The vastly outnumbered female members of Congress have been complaining for years about unequal treatment by their male colleagues, but they have at least one perquisite the men don't: a suite in the Capitol for their exclusive enjoyment.
The hideaway suite, unmarked save for the room number, 235, was set aside in 1961 as the Congresswomen's Lounge and has been one of the Capitol's best-kept non-secrets. The ornately furnished suite includes a large, high-ceilinged main room with an elegant crystal chandelier, a fully equipped kitchen, lavatory facilities and a small area where the lounge attendant has her desk, takes messages for the congresswomen and schedules luncheons, receptions and conferences in the suite.
In fact, it was an incident involving the position of lounge attendant that has threatened to disrupt the discreet operation of the Congresswomen's Lounge with the kind of publicity usually associated with the smoke-filled rooms where male members of Congress hang out. It seems that Rep. Patricia Schroeder (D-Colo.), who oversees Suite 235 as head of the Congresswomen's Caucus, is just one of the boys where patronage is concerned.
Kathleen Hill had been the suite manager, and she told our reporter Gary Clouser that her grandson-in-law, Rep. Bob Carr (D-Mich.), had gotten her the job. The week that Carr's divorce became final, Hill was fired. Carr declined comment, but Hill said she suspects that he asked his friend Schroeder to fire her.
Ann Thornburgh, administrative assistant in the House doorkeeper's office, was the one who told Hill her services were no longer required. Thornburgh told us Hill is a "lovely lady" and had done a fine job running the Congresswomen's Lounge.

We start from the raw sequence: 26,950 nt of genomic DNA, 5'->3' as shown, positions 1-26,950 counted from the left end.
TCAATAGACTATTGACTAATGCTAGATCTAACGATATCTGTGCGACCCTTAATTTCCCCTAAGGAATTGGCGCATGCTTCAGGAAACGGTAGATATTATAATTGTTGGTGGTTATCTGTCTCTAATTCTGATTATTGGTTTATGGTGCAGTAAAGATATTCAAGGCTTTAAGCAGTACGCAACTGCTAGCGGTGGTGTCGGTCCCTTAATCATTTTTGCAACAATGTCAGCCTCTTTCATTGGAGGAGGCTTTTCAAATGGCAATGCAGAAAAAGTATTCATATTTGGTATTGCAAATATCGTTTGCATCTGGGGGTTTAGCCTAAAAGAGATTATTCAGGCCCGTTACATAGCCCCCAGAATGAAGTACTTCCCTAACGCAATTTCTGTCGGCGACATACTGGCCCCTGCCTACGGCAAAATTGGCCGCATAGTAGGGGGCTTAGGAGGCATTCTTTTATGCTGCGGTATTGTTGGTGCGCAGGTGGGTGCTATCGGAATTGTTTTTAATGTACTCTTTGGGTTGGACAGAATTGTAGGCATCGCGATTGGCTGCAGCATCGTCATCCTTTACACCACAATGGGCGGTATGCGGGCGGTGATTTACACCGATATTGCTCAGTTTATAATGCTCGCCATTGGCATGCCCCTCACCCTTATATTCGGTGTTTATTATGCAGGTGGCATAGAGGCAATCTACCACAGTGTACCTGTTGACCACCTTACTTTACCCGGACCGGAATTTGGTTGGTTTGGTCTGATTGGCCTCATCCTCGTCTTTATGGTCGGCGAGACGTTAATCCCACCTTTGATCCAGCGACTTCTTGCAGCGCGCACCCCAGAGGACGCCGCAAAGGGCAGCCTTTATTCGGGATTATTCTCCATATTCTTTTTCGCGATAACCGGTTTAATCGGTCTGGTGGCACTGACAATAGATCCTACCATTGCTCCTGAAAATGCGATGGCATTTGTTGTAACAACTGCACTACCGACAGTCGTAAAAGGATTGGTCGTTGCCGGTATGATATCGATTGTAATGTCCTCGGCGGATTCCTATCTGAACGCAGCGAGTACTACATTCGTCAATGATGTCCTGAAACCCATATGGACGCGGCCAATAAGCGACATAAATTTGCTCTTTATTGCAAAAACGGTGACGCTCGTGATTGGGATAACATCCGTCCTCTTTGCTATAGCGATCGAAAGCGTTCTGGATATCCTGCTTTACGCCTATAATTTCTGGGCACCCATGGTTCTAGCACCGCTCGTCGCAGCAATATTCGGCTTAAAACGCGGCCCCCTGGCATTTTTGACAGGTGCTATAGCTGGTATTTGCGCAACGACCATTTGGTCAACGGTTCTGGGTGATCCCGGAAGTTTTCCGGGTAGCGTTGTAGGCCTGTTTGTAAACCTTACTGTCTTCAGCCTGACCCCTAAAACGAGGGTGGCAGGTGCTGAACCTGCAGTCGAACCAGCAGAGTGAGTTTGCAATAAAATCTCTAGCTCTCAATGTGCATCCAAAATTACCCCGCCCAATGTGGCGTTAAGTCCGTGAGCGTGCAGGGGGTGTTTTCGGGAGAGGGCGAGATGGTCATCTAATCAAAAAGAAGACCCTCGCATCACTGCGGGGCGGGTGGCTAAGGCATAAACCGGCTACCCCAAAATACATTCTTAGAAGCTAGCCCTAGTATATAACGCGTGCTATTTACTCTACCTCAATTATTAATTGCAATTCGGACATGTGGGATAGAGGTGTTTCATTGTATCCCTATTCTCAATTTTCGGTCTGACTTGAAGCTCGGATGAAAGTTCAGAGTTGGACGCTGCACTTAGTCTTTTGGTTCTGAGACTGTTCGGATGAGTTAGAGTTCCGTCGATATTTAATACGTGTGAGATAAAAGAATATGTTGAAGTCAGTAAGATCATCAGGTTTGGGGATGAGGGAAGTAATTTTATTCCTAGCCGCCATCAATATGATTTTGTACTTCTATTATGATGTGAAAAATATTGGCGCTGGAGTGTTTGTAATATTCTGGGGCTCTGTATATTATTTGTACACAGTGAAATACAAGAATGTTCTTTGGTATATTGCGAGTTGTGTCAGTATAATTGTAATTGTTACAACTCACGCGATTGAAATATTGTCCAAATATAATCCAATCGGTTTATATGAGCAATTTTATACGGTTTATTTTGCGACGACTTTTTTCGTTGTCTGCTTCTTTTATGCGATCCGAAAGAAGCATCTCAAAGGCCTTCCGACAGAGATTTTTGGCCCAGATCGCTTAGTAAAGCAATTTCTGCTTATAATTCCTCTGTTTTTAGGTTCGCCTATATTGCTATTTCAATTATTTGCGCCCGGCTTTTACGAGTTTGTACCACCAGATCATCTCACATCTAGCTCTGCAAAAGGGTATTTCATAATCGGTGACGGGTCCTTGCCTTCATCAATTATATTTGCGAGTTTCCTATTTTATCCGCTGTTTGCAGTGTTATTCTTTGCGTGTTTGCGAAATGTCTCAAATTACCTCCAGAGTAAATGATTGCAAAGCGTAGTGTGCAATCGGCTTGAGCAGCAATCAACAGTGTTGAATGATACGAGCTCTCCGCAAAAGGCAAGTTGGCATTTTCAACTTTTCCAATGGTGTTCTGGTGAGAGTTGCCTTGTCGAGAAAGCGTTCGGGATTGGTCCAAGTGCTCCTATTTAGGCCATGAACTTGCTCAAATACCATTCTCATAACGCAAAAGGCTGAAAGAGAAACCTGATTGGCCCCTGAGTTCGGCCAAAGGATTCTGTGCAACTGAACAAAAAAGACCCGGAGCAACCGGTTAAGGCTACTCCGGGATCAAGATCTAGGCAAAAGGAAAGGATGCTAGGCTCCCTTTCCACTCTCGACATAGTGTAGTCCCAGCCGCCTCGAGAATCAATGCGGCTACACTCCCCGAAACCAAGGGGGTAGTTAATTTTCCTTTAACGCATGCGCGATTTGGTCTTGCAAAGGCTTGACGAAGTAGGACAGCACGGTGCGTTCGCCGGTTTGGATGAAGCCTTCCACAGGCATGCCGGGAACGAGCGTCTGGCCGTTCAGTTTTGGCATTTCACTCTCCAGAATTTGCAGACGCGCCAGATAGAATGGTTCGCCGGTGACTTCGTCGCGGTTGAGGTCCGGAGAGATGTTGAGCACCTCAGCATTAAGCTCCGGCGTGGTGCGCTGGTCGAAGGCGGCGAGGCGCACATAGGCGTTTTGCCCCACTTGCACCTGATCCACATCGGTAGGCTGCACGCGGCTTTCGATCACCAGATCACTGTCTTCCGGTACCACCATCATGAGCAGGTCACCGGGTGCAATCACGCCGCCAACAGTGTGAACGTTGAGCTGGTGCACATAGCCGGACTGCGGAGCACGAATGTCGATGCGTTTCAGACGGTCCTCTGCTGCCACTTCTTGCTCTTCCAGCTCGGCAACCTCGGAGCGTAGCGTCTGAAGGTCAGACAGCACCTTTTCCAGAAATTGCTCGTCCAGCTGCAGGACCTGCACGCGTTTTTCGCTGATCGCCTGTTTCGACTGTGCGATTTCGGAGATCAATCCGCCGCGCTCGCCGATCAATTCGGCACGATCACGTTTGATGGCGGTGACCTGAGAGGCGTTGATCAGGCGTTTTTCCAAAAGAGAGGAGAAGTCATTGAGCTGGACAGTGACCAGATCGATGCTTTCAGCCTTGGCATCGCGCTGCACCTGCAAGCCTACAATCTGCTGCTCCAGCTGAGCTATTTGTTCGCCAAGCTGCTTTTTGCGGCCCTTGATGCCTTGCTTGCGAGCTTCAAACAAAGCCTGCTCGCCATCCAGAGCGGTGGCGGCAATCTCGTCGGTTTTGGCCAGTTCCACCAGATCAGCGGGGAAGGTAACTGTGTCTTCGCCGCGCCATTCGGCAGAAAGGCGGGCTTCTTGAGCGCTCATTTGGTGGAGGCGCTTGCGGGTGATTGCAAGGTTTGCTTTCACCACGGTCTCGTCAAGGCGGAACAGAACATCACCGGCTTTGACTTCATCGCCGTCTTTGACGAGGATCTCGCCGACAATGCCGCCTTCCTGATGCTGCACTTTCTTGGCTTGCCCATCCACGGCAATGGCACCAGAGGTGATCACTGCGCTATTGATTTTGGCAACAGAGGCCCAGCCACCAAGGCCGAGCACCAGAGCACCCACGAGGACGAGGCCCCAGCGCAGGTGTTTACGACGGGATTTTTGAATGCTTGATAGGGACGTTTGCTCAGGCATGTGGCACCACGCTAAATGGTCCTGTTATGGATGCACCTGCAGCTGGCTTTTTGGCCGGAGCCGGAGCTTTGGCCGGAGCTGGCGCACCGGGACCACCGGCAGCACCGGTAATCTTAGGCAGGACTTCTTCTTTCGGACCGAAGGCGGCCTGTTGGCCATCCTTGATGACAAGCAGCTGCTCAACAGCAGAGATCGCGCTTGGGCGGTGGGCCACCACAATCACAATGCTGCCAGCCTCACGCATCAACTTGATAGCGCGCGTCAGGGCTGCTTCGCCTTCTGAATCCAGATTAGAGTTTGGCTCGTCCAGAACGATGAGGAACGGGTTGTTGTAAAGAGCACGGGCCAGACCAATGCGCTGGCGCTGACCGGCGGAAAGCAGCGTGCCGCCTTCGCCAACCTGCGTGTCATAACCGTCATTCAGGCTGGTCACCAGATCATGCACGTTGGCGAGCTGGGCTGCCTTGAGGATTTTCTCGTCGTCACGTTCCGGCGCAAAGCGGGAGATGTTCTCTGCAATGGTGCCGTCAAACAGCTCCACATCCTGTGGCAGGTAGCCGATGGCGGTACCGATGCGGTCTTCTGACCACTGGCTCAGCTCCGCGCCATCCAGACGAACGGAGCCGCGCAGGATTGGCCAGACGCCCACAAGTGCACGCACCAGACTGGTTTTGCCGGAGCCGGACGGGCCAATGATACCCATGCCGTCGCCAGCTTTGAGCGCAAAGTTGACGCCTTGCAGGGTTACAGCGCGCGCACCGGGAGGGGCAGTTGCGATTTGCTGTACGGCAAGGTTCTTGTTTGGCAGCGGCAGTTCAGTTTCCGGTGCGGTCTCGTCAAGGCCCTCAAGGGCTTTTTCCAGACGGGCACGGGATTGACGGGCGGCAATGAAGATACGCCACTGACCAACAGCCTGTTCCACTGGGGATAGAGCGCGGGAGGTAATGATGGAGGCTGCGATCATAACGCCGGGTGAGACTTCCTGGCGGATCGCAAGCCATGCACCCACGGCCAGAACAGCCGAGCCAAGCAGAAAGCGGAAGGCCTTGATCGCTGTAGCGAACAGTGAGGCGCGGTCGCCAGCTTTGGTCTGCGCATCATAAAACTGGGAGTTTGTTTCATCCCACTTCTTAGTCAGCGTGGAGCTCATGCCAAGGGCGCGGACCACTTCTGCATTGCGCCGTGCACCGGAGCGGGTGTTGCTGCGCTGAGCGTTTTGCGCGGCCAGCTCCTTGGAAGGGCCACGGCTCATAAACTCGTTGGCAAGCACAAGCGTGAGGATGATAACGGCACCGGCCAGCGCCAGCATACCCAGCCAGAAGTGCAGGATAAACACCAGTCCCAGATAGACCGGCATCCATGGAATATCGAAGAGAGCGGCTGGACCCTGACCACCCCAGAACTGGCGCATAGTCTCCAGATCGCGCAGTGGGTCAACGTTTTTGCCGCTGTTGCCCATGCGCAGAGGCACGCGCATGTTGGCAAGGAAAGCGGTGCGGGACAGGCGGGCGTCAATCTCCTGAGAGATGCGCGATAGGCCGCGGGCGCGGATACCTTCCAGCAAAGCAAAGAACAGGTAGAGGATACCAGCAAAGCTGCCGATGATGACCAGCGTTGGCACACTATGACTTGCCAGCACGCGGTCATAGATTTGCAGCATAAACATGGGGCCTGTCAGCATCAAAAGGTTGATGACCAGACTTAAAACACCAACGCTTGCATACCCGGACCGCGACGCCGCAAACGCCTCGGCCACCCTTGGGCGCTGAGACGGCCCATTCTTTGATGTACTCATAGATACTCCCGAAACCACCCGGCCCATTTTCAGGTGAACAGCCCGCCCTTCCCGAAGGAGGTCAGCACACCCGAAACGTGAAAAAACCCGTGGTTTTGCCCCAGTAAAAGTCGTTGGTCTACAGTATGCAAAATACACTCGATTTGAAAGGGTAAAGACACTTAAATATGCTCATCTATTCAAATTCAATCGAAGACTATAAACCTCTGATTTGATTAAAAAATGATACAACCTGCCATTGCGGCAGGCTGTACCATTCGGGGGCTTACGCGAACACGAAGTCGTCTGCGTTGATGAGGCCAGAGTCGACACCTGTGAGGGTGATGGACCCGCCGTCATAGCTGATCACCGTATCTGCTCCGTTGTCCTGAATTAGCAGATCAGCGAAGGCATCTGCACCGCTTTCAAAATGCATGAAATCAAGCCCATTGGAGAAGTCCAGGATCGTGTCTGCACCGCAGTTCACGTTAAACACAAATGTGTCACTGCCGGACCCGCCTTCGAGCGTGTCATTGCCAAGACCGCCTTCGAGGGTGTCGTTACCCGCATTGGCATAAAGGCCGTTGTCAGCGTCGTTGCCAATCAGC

Thornburgh acknowledged that Hill's replacement, Ann Murphy, was hired at Schroeder's recommendation. Murphy's husband, Richard, was congressional liaison for the ill-starred presidential campaign of Gary Hart, former Democratic senator from Colorado and a close associate of Schroeder. Schroeder is considering a race for the presidential nomination herself.
Dan Buck, a Schroeder administrative assistant, acknowledged that the lounge attendant's job is a patronage appointment and that Schroeder "has a role in filling the position." But he pointed out that losing a patronage job is not a reflection on the employe's performance or competence.
Buck said that Schroeder, who used to complain publicly and often about the second-class treatment of female members of Congress, now believes congresswomen have made significant strides toward equality in access to Capitol Hill facilities.
The Senate, which has only two women, has no separate facilities for them. Female House members, who currently number 23, have a separate gymnasium from their 412 male colleagues. The House swimming pool is segregated, with separate hours scheduled for men and women.